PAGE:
Before coming back to the characterization of Rilkean memories, I would like to mention an interesting distinction that Rowlands draws concerning autobiographical memory, which should be considered while theorizing about this notion. Autobiographical memory is another notion very much used in psychological research, but again not very well defined. Broadly understood, it refers to a subsystem that includes some episodic memories and different facts about the self (including semantic memories). Rowlands proposes to distinguish three types of autobiographical memories according to their intentional objects: (a) strongly autobiographical memories: the memory contains the rememberer as the intentional object of the memory, and is thus about something that happened to the rememberer (I remember I travelled to Greece or I remember I was born the 15th February 1983), (b) weakly autobiographical memories: the rememberer is not the intentional object, but is implicated in the mode of presentation of the intentional object of the memory, and is thus about something that she witnessed or encountered (I remember the flight to Greece took off 5 hours later than scheduled); (c) minimally autobiographical memories: these memories, which have no intentional object, are autobiographical because they are the descendant of a memory that is at least weakly autobiographical. While episodic and semantic memories can be strongly autobiographical, only episodic memories can be weakly autobiographical—only episodic memories can include the self in their mode of presentation—and only Rilkean memories can be minimally autobiographical. The common characteristic between all these subtypes of autobiographical memory is that all of them ultimately refer to the rememberer, and it is in this sense that all of them receive the epithet “autobiographical”.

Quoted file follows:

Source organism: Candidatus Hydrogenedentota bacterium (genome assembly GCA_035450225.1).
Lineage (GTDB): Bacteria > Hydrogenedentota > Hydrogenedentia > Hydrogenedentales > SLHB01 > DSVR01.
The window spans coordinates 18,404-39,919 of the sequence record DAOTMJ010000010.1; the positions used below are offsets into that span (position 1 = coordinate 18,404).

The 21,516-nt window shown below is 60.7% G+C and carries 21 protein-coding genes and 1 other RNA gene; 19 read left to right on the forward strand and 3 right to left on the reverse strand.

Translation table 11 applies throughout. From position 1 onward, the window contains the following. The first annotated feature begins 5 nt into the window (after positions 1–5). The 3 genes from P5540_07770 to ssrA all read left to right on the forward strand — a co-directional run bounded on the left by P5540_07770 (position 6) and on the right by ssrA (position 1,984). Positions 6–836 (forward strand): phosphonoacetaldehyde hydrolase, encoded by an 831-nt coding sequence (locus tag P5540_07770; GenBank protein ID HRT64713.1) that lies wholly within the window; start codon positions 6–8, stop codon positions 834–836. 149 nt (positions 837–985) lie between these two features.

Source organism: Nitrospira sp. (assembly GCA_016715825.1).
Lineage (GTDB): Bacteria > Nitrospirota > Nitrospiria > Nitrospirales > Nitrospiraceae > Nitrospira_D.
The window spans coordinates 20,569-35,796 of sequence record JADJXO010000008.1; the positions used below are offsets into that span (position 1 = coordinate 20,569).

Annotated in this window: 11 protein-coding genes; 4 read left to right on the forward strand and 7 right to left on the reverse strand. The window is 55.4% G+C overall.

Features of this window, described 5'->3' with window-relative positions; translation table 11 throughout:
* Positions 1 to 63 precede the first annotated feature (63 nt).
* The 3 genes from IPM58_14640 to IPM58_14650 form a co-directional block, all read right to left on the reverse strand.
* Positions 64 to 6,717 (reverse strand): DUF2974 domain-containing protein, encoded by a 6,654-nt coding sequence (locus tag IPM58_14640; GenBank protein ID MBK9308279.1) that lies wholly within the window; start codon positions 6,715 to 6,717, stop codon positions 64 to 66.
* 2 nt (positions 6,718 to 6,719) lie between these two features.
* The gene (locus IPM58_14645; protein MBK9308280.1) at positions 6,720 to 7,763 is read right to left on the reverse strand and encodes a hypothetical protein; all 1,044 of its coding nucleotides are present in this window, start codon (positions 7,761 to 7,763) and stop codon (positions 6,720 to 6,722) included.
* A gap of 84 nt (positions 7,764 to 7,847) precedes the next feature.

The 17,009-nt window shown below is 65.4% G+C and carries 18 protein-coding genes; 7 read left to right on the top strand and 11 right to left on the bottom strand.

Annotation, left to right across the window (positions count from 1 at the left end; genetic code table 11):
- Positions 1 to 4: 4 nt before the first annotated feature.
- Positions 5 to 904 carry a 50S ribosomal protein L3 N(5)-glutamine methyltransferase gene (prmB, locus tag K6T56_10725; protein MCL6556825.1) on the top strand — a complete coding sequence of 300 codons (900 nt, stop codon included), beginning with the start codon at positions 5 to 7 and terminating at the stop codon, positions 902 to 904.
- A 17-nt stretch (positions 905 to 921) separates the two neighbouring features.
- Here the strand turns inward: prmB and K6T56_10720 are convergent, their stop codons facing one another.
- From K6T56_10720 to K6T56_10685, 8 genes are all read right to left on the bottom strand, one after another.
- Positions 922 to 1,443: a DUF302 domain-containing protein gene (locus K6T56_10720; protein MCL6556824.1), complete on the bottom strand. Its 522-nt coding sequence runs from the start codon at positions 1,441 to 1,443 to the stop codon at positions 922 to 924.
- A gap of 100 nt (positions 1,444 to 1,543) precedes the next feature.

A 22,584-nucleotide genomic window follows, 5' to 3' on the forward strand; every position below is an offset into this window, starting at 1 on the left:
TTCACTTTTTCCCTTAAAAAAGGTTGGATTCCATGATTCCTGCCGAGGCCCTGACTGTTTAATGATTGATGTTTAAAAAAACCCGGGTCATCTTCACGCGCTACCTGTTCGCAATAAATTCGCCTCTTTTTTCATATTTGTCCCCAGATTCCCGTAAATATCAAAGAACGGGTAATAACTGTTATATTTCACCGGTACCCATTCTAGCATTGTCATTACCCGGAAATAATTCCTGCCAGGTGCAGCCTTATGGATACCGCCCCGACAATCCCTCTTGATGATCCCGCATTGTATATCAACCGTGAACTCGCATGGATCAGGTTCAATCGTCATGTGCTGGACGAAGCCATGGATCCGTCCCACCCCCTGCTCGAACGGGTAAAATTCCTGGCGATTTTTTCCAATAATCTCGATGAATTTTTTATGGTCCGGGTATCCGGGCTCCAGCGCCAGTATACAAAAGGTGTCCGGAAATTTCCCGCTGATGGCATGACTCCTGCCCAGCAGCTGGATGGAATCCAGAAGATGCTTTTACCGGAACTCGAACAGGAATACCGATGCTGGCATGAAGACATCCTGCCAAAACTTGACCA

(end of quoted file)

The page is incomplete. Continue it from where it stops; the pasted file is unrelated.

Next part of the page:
This distinction allows Rowlands to give a minimal definition of embodied and affective Rilkean memories: Rilkean memories are involuntary memories that have no intentional content and are minimally autobiographical because they derive from episodic memories, when their content has been forgotten and only the act of remembering persists. This definition is given in chapter 3, after a series of arguments that (convincingly) show why Rilkean memories cannot be conceived as Freudian memories, nor procedural memories, nor declarative memories, nor semantic memories, nor episodic memories, nor explicit memories, nor implicit memories.
More about episodic memories: their structure
In the next section, I will come back to Rilkean memories, and to their importance for the unity and identity of the self. In this section, I will focus on the characterisation of the structure of episodic memory developed by Rowlands in chapters 8 and 9.